This Week in Women’s Business History

February 22 – 28

March 1, 1892
Allyne Carpenter Nugent is born. She was publisher of the Lincoln (IL) Courier-Herald.

March 2, 1867
Alice Foote MacDougall is born. She founded a coffee-roasting business and expanded it into restaurants and packaged foods.

March 3, 1879
Belva Ann Lockwood, an attorney in private practice, becomes the first female attorney admitted to the bar of the US Supreme Court.

March 4, 1944
Fannie Barrier Williams dies. Williams helped found the National Association of Colored Women, the National Association for the Advancement of Colored People (NAACP), and Provident Hospital in Chicago. She was the first woman and first African-American to serve on the board of the Chicago Public Library.

March 5, 1885
Louise Pearce is born. She was president of the Women’s Medical College of Pennsylvania from 1946 until 1951.

March 6, 1882
Ethel R. Peyser is born. She was a consultant and writer who tested and reported on new household appliances and equipment.

March 7, 1918
Susan McKinney Steward dies. One of the earliest Black female physicians in New York State, Steward opened a private practice after graduating from medical school in 1870. She co-founded the Brooklyn Women’s Homeopathic Hospital and Dispensary, which served African-Americans (unlike many other facilities) and was manager of the medical staff of the Brooklyn Home for Aged Colored People.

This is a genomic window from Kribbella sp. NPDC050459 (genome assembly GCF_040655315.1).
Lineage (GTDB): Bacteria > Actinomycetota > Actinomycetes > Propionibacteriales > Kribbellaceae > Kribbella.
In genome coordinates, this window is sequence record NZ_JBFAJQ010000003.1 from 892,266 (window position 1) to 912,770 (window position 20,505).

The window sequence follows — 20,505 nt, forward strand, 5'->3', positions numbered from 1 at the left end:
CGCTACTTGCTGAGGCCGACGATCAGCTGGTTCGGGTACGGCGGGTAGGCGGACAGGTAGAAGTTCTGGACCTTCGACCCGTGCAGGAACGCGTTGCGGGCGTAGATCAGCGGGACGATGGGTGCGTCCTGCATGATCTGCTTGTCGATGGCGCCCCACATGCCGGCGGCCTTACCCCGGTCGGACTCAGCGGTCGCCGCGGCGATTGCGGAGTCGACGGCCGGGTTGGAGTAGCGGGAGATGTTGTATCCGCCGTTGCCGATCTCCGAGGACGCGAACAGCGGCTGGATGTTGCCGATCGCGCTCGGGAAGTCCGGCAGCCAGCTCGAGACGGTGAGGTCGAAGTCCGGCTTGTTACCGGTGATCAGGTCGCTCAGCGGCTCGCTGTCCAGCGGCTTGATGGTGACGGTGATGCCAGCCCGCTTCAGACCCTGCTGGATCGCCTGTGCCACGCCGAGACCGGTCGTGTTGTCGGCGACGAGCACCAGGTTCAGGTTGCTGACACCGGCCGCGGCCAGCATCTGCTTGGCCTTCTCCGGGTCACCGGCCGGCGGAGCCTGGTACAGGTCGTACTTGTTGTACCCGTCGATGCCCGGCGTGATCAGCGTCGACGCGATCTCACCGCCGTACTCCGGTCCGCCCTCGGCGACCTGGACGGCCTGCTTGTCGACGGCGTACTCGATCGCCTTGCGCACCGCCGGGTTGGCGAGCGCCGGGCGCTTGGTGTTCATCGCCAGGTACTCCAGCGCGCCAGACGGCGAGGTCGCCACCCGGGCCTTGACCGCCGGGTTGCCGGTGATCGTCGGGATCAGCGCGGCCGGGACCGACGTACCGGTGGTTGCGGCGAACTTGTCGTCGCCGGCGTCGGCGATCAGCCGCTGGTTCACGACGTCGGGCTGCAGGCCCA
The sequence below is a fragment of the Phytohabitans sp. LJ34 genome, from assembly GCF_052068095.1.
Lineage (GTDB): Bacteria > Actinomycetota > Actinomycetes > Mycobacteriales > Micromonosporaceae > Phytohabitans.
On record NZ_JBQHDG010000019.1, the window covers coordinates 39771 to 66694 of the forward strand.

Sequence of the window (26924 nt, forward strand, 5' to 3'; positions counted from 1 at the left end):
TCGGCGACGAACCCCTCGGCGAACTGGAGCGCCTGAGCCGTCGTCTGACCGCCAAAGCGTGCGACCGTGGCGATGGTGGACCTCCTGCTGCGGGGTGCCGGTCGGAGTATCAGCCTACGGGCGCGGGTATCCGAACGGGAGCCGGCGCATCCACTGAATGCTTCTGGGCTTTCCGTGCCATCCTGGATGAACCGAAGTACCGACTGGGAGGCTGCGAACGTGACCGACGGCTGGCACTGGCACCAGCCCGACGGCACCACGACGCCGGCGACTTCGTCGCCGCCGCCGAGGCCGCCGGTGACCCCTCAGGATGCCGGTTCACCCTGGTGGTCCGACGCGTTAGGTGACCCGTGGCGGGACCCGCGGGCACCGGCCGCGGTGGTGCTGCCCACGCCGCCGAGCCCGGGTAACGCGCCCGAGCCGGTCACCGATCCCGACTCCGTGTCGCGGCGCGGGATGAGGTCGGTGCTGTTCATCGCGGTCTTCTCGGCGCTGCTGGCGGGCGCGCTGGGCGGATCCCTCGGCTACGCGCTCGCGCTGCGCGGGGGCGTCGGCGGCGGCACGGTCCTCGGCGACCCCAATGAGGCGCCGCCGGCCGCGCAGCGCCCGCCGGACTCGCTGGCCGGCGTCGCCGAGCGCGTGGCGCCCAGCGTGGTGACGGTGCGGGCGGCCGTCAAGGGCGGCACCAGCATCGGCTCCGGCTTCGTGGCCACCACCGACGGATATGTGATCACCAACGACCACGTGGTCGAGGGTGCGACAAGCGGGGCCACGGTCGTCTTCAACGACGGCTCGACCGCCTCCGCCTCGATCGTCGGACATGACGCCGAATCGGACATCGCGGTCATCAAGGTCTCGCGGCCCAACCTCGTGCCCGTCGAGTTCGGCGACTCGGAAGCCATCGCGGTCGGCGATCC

Last week in women’s business history

February 22, 1963
Rachel McMasters Miller Hunt dies. She was a bookbinder and artist who worked on commission, creating some 90 bindings during her active years (c. 1904-1920). After her marriage to Alcoa chairman Roy Hunt, they created Rachel McMasters Miller Hunt Botanical Library, now part of the Hunt Institute for Botanical Documentation at Carnegie Mellon University.

February 23, 1817
Susan A. King is born. King made a fortune buying and selling New York City real estate in the mid-1800s. She later partnered with Mme. Nell Demorest to form the Woman’s Tea Company. In 1870, King traveled alone to Japan and China to sample and select the company’s tea.

February 25, 2004
Estelle Axton dies. Axton co-founded Memphis-based Stax Records with her brother, Jim Stewart. She later added Satellite Record Store to their business; it was successful enough to pay the rent for both operations. Stax recording artists included Otis Redding, Isaac Hayes, the Staple Singers.

February 26, 1902
Elizabeth D. Ornduff is born. Ornduff was a vice president at I. Magnin women’s specialty store.

February 27, 1942
Martha McChesney Berry dies. She founded Berry College as The Berry Schools, offering an education to poor children in Georgia. As chief fundraiser, she spent much of her time traveling to raise money. Andrew Carnegie and Henry and Clara Ford were among the thousands who contributed to her schools.

February 28, 2014
Ophelia DeVore-Mitchell dies. DeVore-Mitchell co-founded the first modeling agency for women of color, the Grace Del Marco agency. She saw another need and established the Ophelia DeVore School of Self-Development and Modeling. She took over her husband’s job as publisher of the Columbus (GA) Times newspaper after his death in 1972.

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